Risk assessments and mitigating measures
All employers should carry out proper risk assessments of their various work activities and implement appropriate measures, to ensure that the risks identified are minimised or mitigated.
Depending on the air quality, employers should first find ways to reduce or avoid prolonged or strenuous outdoor work. Risk assessments, taking into account the impact of the haze, individual employee’s health, work demands and fatigue, etc, must be conducted and risk mitigating measures adopted to reduce the risks to workers to as low as reasonably practicable.
Examples of such risk mitigating measures include:
- Use mechanical aids (e.g. trolleys, hoists) to transport or carry heavy objects instead of manual lifting or carrying.
- Adjust work assignments or rotate jobs to shorten the time spent in outdoor work.
- Schedule sufficient indoor rest breaks for workers performing outdoor work.
- Ensure adequate hydration for workers.
- Monitor employees’ health by encouraging feedback on any symptoms that may occur.
- Defer non-essential work
Wearing of masks and respirators
If prolonged or strenuous outdoor work is unavoidable such as due to extenuating circumstances, employer is strongly urged to provide masks for such workers. Employees who need to wear masks or respirators should be fit-tested to ensure good fit.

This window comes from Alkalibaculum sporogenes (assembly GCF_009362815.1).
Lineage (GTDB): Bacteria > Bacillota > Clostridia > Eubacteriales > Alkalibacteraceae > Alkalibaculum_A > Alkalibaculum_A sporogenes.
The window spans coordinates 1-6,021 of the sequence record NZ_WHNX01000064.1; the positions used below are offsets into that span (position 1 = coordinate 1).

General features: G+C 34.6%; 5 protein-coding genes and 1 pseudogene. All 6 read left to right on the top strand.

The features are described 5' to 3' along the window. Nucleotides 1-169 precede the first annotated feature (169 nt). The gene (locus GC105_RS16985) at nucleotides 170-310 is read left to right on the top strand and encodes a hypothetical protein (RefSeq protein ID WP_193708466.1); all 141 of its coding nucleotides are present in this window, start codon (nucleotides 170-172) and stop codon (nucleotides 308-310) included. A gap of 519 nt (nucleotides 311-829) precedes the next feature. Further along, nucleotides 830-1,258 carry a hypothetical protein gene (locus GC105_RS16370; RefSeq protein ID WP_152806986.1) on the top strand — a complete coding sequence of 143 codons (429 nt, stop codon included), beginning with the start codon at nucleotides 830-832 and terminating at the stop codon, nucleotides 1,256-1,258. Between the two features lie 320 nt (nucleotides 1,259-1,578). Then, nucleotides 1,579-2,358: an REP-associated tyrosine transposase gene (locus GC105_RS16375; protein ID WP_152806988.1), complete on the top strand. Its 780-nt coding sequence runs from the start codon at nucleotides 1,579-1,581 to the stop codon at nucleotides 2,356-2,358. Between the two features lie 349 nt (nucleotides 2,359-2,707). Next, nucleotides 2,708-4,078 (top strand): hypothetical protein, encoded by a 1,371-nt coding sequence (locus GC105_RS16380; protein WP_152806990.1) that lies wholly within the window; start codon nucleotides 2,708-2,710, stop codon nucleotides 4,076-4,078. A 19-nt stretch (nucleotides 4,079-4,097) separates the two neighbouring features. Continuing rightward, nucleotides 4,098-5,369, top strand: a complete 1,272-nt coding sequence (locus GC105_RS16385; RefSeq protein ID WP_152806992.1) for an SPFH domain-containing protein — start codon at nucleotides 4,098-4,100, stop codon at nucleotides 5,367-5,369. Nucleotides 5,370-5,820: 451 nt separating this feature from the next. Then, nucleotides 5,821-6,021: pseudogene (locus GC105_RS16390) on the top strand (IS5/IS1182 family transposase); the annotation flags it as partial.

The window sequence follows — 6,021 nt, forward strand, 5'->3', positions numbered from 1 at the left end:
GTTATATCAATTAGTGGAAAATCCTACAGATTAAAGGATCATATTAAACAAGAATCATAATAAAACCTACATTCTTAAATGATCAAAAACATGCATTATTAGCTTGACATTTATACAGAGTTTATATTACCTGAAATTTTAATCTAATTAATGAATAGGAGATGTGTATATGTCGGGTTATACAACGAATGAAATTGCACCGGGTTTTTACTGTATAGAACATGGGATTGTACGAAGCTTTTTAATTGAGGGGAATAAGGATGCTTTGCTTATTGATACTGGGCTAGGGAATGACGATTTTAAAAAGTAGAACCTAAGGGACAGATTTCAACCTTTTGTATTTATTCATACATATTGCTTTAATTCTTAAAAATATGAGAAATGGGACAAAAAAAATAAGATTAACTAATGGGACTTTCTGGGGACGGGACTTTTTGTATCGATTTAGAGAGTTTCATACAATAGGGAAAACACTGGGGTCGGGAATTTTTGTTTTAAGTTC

Employers should also ensure sufficient stock of masks or respirators for these employees, and to conduct proper training and supervision to ensure correct usage of the masks or respirators.
Masks should be changed when soiled or physically damaged or when the wearer finds it hard to breathe.
Vulnerable employees, such as the elderly, pregnant employees as well as those with chronic heart or lung disease, should consult their treating doctors on the usage of masks.
Reference should be made to the Singapore Standard SS 548:2009: Code of Practice for Selection, use and maintenance of respiratory protective devices.
Flexible work arrangements
During haze episodes, employers are strongly encouraged to adopt a flexible and enlightened approach in allowing employees to use flexible work arrangements. This is especially so for vulnerable employees, such as the elderly, pregnant and those with chronic heart or lung illnesses. Such flexible work arrangements may include telecommuting.
If their employees feel unwell and wish to rest at home, employers are encouraged to be flexible in allowing them to take their leave. For employees who have used up their paid annual leave or sick leave entitlements, employers could consider granting them advance leave or other leave arrangements. In such situations, the employees’ wages should not be deducted.